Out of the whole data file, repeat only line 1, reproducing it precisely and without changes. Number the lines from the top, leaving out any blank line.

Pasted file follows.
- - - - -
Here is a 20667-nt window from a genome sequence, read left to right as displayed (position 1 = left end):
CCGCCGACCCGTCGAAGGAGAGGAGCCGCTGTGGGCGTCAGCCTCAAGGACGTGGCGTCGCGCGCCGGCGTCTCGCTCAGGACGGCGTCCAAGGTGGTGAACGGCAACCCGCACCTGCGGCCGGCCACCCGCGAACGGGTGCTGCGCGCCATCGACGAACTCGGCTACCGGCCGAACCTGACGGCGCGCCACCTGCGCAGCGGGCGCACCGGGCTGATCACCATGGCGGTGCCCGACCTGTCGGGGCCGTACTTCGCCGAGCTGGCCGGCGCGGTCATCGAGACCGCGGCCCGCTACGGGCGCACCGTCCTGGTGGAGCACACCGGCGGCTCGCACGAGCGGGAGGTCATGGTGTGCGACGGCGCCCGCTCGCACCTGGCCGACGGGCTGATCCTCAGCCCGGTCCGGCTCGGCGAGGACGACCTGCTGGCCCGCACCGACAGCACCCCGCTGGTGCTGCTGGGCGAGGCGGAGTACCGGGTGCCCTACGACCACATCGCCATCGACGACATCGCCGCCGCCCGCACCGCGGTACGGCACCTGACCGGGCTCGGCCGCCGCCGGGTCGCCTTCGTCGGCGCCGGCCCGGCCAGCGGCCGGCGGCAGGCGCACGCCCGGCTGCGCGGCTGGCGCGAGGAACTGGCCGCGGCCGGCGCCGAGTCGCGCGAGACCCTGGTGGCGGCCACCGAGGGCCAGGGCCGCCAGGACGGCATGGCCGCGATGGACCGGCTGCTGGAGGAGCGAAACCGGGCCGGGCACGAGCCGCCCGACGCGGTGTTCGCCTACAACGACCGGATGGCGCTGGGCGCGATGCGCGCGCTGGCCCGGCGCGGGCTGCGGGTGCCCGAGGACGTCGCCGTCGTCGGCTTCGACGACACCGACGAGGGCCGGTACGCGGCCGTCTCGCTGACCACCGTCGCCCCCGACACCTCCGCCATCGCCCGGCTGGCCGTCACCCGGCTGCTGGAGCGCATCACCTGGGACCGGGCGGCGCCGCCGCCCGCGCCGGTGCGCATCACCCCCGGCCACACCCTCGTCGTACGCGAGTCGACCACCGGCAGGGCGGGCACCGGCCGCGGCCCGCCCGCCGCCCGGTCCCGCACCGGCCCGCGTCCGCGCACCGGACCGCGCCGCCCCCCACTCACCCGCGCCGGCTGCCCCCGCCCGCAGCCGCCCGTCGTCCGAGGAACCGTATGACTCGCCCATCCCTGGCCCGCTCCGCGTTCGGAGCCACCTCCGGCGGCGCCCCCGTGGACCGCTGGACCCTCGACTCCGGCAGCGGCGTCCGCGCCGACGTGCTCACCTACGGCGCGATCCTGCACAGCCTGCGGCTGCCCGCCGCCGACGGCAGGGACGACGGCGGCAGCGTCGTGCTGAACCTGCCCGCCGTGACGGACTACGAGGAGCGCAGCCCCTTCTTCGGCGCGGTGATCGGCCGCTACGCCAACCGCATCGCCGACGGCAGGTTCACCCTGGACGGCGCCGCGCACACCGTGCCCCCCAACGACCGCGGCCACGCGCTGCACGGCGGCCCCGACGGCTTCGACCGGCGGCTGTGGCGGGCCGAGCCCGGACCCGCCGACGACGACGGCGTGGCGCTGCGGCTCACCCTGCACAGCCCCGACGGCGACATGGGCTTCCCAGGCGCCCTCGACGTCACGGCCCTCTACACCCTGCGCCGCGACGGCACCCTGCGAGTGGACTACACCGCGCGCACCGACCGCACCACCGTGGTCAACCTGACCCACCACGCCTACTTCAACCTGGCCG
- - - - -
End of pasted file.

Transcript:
Here is a 20667-nt window from a genome sequence, read left to right as displayed (position 1 = left end):